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Vancouver Criminal Law Blog
Acumen Law Corporation > Blog (Page 5)

Paul Doroshenko interviewed on CBC Radio’s BC Almanac on cellphone driving

Paul Doroshenko, a lawyer with Acumen Law, and Steve Wallace, a driving instructor and owner of Wallace Driving School, on distracted driving and driver education. David Black, an associate professor at Royal Roads University's School of Communication and Culture, on social media etiquette in light of critical reaction to Alessia Cara's Grammy win. From BC Almanac: Attorney General David Eby has promised changes to ICBC after it was revealed the insurer was facing a $1.3 billion shortfall this fiscal year. While the province consider its options, we want to know how much personal responsibility should drivers take to reduce motor vehicle crashes....

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Roy Ho interviewed by Global News on ride-hailing

Other provinces may have ride-sharing, but B.C. still doesn’t — and that means drivers of illegal companies operating in the province could find themselves in deep financial trouble if a collision were to happen, according to a lawyer with Acumen Law. Roy Ho says at the very least, drivers working for illegal ride-hailing companies should have a class 4 commercial license and insurance should be rated for business If not, he says “they can be on the hook personally for any claim that comes out of this accident.” And Ho says that number could easily run six figures, “depending on the nature of...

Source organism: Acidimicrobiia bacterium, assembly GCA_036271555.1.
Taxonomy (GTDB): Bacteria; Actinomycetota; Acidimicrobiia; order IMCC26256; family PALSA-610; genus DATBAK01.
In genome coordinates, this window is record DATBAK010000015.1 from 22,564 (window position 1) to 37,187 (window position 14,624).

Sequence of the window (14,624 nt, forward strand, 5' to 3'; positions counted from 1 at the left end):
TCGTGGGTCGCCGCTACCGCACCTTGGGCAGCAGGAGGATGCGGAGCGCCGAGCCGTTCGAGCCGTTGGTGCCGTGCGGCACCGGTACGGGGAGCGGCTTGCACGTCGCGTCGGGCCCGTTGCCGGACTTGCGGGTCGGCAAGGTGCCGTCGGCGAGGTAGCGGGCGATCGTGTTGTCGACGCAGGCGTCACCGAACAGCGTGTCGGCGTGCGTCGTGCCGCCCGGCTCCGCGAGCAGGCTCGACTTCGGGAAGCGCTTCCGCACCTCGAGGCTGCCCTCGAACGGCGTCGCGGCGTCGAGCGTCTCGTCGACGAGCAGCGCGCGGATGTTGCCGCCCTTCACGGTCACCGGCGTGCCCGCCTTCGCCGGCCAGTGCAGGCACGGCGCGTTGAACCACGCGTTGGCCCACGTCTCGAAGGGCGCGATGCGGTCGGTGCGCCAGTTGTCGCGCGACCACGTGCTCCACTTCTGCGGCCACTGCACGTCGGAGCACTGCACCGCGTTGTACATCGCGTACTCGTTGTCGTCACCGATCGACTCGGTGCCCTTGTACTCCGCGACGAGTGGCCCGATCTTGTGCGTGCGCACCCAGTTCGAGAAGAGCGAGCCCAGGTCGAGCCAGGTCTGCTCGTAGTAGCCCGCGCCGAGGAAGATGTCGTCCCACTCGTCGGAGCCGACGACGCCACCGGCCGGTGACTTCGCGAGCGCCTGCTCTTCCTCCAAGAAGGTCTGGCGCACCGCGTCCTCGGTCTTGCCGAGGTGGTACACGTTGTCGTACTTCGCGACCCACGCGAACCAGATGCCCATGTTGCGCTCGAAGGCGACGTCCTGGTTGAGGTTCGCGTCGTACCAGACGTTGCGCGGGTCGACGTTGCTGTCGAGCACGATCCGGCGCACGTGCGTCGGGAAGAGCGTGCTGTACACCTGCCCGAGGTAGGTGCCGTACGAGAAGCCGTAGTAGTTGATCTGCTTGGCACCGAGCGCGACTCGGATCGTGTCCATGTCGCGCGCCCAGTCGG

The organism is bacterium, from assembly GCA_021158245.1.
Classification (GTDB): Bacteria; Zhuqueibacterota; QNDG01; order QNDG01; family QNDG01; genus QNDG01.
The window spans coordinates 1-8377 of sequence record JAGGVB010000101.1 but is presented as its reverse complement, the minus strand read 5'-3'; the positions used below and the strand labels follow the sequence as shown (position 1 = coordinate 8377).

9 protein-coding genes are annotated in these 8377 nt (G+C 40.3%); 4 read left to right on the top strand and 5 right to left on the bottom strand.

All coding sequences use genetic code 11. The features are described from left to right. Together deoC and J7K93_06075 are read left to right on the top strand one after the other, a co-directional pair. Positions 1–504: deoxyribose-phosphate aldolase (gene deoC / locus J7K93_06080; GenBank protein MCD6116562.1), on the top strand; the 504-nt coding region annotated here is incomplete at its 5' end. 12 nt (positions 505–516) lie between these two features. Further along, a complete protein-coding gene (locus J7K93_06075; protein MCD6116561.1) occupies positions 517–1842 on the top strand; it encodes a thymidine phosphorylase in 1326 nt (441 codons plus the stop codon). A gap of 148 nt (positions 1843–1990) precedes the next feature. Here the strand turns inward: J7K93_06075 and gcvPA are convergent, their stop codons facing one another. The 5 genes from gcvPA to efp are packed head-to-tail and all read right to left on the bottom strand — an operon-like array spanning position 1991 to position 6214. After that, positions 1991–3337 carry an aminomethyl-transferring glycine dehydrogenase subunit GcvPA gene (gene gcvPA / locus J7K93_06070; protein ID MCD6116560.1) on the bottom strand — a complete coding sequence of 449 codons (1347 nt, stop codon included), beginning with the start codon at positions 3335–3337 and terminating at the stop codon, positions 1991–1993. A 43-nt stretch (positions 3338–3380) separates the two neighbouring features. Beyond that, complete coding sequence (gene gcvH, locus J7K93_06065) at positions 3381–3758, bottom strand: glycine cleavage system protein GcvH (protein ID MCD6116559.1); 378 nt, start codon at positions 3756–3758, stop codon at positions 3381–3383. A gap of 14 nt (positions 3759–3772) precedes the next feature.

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Sarah Leamon interviewed by 604now on distracted driving

Traveling with Fido may feel non-negotiable for many drivers in BC; however, they may not realize the dangers inherent in doing so. Of course, there is no law against driving with an animal in one’s vehicle, but RCMP are cracking down all types of distracted driving. While the penalties for distracted driving refer to smart phones, there are other fines that encompass a much wider range of infractions. For example, there is no definitive law against eating while snacking. Yet, you can still get slapped with a staggering $368 fine for doing so. How is that possible? There is a penalty called “Driving without...

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ICBC and police exaggerate cellphone driving fatality numbers

Distracted driving. Sometimes it seems that's all we ever hear about these days from police, government and ICBC. We are told that there are thousands of drivers out there ripping around with their heads firmly buried in the electronic devices on their laps, causing chaos and countless injuries and deaths wherever they strike. [pullquote]...

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Marijuana Laws: Cases That Should Have Gone to the Supreme Court of Canada, But Didnt

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Welcome to Cases That Should Have Gone to the Supreme Court of Canada, But Didn’t! This week, lawyer Kyla Lee discusses how Canadian courts should deal with marijuana-related offences, knowing cannabis is about to be legal in the country. Acumen Law Corporation lawyer Kyla Lee gives her take on a made-in-Canada court case each week, and discusses why these cases should have been heard by Canada’s highest court: the Supreme Court of Canada.     Should the impending legalization of marijuana mean that if you’re convicted of a marijuana possession or trafficking offence, that you shouldn’t go to jail? In her latest episode, Kyla discusses...

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Kyla Lee interviewed by CBC Vancouver at 6